Edmonton Is Designing a City That Thrives in Winter

Edmonton Is Designing a City That Thrives in Winter

New guidelines for chilly city planning. 

Edmonton, Canada (Photo by Mack Male via Flickr)

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For colder cities facing dropping temperatures, every aspect of the built environment that can trap heat and sun or soften the blow of icy wind goes a long way toward keeping the city vibrant year-round. In Edmonton, Canada, City Council approved a set of winter design recommendations Tuesday that codifies some of these best practices for chilly city planning.

According to the Edmonton Journal, those recommendations include adding balconies, trees and podiums to tall buildings to slow and redirect wind; installing push-button heaters at popular transit stops; raising crosswalks in pedestrian areas to keep them out of the snow; planting evergreen trees to slow wind in parks and on walking trails; and designing seating areas that are protected from the wind and face south to catch the sun. These all point to the guidelines’ five core goals: using design to block wind, maximize sun exposure, enliven the winter landscape with color, create visual interest with light and provide infrastructure that supports winter living.

“We’ve done a really good job of creating hostile micro-climates,” said Council Member Ben Henderson, referring to downtown wind tunnels and north-facing patios.

Some winter design policies are already in place. Guidelines for tree planting — evergreens to block and disperse wind, deciduous trees to allow in light once their leaves are lost — have already been worked into the 2016 Design and Construction Standards.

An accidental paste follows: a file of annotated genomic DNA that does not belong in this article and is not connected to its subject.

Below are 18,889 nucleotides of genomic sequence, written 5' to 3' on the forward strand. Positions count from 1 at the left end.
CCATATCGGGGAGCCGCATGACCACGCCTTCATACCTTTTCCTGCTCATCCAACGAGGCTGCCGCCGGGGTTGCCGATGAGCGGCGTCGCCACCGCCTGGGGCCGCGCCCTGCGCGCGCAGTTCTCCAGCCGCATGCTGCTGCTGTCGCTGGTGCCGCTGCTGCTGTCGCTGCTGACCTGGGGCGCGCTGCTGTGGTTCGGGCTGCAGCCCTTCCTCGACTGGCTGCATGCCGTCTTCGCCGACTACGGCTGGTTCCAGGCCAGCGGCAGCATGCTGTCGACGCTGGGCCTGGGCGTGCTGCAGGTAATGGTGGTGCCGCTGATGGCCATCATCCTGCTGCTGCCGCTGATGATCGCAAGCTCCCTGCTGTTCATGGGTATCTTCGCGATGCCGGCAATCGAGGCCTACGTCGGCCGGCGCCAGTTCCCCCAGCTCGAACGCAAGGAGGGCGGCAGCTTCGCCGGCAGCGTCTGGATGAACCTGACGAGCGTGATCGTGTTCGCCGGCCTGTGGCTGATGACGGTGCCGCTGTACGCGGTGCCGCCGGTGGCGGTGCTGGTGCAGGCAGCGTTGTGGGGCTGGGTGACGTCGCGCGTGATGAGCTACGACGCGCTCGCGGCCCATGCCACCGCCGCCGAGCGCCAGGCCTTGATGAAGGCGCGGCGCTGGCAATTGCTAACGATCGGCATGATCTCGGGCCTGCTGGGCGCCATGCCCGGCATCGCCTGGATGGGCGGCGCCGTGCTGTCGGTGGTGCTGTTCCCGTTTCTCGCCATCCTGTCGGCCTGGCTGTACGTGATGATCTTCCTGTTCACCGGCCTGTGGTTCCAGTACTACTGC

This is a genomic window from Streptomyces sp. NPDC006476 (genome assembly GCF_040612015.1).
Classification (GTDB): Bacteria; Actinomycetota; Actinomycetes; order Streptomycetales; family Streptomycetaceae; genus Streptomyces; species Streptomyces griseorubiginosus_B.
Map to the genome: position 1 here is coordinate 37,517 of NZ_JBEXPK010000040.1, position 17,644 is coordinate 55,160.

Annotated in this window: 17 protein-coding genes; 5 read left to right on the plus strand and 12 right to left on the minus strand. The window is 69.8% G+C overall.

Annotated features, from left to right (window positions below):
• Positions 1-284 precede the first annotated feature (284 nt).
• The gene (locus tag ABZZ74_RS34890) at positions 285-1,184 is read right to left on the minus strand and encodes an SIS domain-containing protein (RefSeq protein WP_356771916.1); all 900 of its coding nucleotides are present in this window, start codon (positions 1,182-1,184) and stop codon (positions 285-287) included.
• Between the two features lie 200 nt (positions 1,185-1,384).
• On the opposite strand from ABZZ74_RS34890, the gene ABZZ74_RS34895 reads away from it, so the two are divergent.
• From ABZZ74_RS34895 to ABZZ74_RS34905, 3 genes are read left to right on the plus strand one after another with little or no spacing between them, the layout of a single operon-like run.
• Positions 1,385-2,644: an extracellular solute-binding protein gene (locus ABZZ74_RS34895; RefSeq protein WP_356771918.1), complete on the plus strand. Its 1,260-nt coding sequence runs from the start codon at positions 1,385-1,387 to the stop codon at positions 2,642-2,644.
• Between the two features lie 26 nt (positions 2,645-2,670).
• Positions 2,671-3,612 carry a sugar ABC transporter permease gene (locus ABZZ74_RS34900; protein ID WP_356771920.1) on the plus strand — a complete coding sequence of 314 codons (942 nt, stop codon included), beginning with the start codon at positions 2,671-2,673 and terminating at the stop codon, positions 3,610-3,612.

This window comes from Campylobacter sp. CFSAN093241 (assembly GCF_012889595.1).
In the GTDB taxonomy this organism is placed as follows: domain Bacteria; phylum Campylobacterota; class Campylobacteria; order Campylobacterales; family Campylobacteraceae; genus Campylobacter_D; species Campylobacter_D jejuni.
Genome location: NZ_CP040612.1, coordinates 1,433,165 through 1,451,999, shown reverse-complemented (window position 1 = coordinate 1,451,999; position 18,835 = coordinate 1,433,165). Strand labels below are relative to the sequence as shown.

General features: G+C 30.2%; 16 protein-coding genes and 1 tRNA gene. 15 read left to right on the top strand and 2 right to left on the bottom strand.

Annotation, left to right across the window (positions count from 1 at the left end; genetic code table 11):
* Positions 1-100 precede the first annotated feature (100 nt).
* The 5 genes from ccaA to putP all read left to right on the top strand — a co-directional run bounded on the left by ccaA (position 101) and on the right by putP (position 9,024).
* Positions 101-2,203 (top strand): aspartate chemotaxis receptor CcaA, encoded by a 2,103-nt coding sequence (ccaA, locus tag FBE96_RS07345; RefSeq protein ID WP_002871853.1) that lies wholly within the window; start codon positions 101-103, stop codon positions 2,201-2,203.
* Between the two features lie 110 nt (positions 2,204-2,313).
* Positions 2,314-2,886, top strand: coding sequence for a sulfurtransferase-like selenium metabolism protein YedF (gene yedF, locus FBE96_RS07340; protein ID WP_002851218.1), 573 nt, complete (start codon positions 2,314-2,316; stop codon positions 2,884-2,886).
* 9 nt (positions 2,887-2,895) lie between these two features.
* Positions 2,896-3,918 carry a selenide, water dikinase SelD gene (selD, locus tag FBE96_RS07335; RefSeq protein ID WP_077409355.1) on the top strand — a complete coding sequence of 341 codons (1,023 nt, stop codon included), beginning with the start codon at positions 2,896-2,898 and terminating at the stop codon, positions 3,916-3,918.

Development officers can also ask for wind studies for some tall buildings under the current rules. But the Edmonton Journal notes there is little guidance about what degree of wind tunnel effect is acceptable, and no direct connection between a developer’s right to build a higher structure and a responsibility to soften the wind impact for pedestrians.

The newly adopted guidelines also consider beauty. Buildings should be colorfully painted and creatively lit, and trails should feature soft, glare-free lighting that preserves a “sense of mystery.”

(Credit: City of Edmonton)

Before the council approved the recommendations, Sue Holdsworth, Edmonton’s winter city coordinator, noted it would still be a challenge to turn them into bylaws and enforce them in private practice.

“They’re meaningless if they just sit on the shelf,” she said.

Rick Preston, executive director of Edmonton’s Urban Development Institute, suggested the city create a point of contact for developers who want to experiment with creative ways to meet the guidelines. Holdsworth also said the upcoming Winter Cities conference, being hosted in Edmonton in February, may help public and private planners navigate the new design elements.

Jen Kinney is a freelance writer and documentary photographer. Her work has also appeared in Philadelphia Magazine, High Country News online, and the Anchorage Press. She is currently a student of radio production at the Salt Institute of Documentary Studies. See her work at jakinney.com.

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Tags: urban planningurban designweather

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